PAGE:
The European Union has approved Baobab Pulp as a food processing ingredient under the EU’s novel food legislation.
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two other links
African Agriculture – Baobab extract approved in EU ingredients market
Food Navigator – Baobab – newest kid on the novel foods block
This has been covered quite broadly, mainly with a focus on the potential US$ 1 billion a year market and the benefit that could flow to African Farmers. There are a few other issues that are of interest.
Novel Food Process
The Novel Food process requires application to be made for the approval of the use of foods and food ingredients not in common use for human consumption prior to 1997. A preliminary examination of the list of applications made under this legislation reveals:
This process is long and complicated, the process for Baobab took almost 2 years. To date there have been 32 approvals and 3 rejections.
There is another route for products which can be shown to be “considered by a national food assessment body as “substantially equivalent” to existing foods or food ingredients” termed the Notification Procedure. This process is shorter and some 110 products have been approved.
I do not claim to be fully conversant with this legislation and its application and implications, but can see that achieving approval is far from trivial – entrepreneurs should make sure that they build the necessary expenditure and time into their business plans for the commercialisation of a novel food in Europe.
Market Size & Farmer Income
The figures being bandied about with “up to” or “as much as” qualification, seem to be based on a report by by Ben Bennett from the UK’s Natural Resources Institute (NRI) for the Regional Trade Facilitation Programme (RTFP) – Foreign Direct Investment in South Africa: How big is Southern Africa’s natural product opportunity and what trade issues impede sectoral development?. This report makes a number of assumptions and totals the value of all products, not just pulp, from the Baobab with market prices to come to US$ 910 million. The real potential benefit to African farmers of this approval is much less given the post farmer value chain costs and the fact that a 75% loss from raw fruit is assumed.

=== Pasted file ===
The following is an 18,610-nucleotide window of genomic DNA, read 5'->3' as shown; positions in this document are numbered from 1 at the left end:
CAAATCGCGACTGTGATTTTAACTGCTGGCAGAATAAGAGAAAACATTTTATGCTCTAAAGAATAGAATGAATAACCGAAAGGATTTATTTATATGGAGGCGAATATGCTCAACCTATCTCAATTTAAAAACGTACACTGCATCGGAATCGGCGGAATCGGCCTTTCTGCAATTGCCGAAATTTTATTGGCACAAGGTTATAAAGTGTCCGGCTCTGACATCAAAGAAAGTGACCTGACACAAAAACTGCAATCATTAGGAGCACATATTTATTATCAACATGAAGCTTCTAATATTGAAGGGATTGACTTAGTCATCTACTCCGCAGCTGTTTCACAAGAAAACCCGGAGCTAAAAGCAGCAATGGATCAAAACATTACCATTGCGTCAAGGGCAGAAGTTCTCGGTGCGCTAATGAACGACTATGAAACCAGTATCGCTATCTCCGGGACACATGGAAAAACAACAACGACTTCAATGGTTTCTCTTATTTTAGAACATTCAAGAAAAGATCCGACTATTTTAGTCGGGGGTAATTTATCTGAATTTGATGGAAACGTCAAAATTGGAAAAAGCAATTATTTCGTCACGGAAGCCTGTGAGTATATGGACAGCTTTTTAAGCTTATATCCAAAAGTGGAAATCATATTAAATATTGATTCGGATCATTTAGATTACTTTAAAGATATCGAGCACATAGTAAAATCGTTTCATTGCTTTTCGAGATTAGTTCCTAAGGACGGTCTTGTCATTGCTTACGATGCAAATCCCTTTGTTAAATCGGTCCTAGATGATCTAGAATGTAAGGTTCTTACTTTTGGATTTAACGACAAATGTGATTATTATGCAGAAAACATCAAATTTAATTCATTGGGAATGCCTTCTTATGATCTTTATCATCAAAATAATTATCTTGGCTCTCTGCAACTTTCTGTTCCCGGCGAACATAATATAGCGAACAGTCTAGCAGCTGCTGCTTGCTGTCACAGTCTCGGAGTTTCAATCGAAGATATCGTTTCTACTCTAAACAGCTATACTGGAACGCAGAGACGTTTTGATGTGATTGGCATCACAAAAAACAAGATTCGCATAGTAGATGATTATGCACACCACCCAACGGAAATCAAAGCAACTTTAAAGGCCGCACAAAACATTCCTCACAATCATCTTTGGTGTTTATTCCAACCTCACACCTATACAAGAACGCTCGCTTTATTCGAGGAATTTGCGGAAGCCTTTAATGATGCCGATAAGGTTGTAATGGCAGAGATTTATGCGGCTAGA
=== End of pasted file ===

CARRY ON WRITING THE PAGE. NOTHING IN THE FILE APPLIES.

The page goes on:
A Baobab Pulp Collection scheme in Malawi in 2005 paid R 150 per ton (already a half of what collectors receive for marula in South Africa) for pulp collected at the farmer. The values for the products assumed for the report referred to above ranged from 600 to 8 000 US$/ton.
The details are sketchy but what is evident is the possibility that farmers receive only a small part of the total income from the utilisation of a unique natural resource. This raises the question of whether the products sold are able to sustain high value addition.
What is important though is that the base is now in place and that opportunities can be addressed and the benefit to the “owners of the resource” can be optimised.